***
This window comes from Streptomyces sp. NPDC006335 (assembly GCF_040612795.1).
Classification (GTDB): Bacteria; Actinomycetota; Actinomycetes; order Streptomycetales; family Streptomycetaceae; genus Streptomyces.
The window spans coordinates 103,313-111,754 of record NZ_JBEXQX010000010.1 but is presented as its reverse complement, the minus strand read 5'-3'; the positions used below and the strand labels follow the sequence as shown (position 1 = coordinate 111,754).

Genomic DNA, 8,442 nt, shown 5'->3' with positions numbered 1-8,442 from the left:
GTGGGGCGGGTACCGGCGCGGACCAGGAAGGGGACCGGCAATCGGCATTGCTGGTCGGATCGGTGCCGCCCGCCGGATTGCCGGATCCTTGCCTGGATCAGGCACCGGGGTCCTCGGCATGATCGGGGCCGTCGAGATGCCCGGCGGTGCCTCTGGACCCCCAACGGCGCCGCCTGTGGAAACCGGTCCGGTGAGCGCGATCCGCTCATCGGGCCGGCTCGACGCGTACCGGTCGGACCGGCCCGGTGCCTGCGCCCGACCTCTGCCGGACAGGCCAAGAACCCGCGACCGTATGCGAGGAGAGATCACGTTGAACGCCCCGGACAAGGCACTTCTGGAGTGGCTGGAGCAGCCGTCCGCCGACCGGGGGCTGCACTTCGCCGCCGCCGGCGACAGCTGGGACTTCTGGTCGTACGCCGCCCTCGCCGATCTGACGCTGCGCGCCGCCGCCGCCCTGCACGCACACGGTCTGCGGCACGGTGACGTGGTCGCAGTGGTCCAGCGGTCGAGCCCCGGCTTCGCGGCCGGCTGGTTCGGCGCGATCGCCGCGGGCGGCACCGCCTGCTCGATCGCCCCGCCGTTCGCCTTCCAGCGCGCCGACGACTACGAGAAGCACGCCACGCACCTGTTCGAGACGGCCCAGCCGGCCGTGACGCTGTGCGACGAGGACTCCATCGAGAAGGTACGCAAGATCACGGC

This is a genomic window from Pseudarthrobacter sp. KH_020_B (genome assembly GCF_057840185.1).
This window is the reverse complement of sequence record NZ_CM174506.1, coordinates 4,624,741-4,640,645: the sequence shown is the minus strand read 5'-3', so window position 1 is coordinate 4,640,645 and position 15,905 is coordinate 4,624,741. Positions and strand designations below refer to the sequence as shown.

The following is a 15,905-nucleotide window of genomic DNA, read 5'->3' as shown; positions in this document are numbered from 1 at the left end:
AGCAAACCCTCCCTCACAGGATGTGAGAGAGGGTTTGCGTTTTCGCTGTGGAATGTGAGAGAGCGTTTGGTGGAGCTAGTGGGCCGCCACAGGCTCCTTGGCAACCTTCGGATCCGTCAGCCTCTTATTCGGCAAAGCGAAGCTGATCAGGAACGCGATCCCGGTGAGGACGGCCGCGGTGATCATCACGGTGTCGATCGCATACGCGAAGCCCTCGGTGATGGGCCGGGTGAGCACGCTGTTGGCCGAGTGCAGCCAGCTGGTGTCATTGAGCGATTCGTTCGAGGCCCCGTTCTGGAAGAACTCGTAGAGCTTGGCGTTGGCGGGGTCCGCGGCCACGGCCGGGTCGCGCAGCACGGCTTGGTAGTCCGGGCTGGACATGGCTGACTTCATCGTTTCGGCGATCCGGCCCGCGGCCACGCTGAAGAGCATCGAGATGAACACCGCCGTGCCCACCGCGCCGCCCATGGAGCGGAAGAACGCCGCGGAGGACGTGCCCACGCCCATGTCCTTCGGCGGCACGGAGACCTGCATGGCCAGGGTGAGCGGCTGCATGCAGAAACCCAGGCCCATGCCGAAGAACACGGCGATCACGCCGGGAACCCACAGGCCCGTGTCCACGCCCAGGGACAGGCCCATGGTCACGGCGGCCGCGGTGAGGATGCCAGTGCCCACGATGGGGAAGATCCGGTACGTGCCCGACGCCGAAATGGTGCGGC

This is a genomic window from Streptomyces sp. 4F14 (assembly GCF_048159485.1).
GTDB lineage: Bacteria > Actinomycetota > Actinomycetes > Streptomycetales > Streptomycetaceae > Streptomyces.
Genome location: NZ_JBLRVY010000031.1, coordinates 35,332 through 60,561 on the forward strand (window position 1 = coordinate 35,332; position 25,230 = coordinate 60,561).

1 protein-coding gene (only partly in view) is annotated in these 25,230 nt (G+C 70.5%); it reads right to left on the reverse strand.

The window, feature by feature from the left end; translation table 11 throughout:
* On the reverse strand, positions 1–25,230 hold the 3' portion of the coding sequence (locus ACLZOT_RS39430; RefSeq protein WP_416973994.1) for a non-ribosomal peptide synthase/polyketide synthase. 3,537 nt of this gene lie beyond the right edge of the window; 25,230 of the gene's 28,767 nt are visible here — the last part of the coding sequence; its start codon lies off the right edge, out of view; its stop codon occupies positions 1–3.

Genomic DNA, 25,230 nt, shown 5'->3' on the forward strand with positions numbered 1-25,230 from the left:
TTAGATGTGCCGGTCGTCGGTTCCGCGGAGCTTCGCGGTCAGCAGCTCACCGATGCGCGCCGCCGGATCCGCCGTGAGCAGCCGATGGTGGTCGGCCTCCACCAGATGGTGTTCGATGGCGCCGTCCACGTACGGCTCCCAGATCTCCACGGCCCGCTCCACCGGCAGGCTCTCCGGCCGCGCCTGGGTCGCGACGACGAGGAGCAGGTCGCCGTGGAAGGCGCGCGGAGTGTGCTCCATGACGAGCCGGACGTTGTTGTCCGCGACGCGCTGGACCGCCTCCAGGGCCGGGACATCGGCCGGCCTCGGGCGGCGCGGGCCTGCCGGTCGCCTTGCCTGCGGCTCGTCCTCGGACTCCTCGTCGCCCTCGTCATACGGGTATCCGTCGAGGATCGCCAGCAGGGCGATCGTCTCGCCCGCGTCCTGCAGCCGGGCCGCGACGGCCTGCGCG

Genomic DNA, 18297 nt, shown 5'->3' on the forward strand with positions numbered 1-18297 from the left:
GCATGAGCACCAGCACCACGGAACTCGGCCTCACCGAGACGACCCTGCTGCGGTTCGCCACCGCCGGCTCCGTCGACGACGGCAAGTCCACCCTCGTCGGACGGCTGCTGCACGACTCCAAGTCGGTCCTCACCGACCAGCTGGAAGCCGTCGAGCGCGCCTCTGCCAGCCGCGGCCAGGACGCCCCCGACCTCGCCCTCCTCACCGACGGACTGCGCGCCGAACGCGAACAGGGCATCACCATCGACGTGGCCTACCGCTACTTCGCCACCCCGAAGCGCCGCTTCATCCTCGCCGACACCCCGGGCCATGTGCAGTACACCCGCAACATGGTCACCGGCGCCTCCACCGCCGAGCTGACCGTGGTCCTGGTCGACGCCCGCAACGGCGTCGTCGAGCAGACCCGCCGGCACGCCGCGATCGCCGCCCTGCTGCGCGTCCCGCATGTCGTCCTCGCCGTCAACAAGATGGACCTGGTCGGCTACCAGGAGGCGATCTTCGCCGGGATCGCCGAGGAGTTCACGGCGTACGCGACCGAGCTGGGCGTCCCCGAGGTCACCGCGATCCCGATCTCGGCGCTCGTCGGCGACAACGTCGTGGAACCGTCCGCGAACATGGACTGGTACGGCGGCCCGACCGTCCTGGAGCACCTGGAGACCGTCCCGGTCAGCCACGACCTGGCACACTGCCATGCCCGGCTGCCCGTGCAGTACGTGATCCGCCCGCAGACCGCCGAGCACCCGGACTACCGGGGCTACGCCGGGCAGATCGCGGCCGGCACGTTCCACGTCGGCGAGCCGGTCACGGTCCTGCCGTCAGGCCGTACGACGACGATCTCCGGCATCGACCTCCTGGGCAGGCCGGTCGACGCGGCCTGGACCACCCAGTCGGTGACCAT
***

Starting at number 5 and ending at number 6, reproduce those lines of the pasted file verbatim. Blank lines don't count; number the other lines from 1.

GTGGGGCGGGTACCGGCGCGGACCAGGAAGGGGACCGGCAATCGGCATTGCTGGTCGGATCGGTGCCGCCCGCCGGATTGCCGGATCCTTGCCTGGATCAGGCACCGGGGTCCTCGGCATGATCGGGGCCGTCGAGATGCCCGGCGGTGCCTCTGGACCCCCAACGGCGCCGCCTGTGGAAACCGGTCCGGTGAGCGCGATCCGCTCATCGGGCCGGCTCGACGCGTACCGGTCGGACCGGCCCGGTGCCTGCGCCCGACCTCTGCCGGACAGGCCAAGAACCCGCGACCGTATGCGAGGAGAGATCACGTTGAACGCCCCGGACAAGGCACTTCTGGAGTGGCTGGAGCAGCCGTCCGCCGACCGGGGGCTGCACTTCGCCGCCGCCGGCGACAGCTGGGACTTCTGGTCGTACGCCGCCCTCGCCGATCTGACGCTGCGCGCCGCCGCCGCCCTGCACGCACACGGTCTGCGGCACGGTGACGTGGTCGCAGTGGTCCAGCGGTCGAGCCCCGGCTTCGCGGCCGGCTGGTTCGGCGCGATCGCCGCGGGCGGCACCGCCTGCTCGATCGCCCCGCCGTTCGCCTTCCAGCGCGCCGACGACTACGAGAAGCACGCCACGCACCTGTTCGAGACGGCCCAGCCGGCCGTGACGCTGTGCGACGAGGACTCCATCGAGAAGGTACGCAAGATCACGGC

This is a genomic window from Pseudarthrobacter sp. KH_020_B (genome assembly GCF_057840185.1).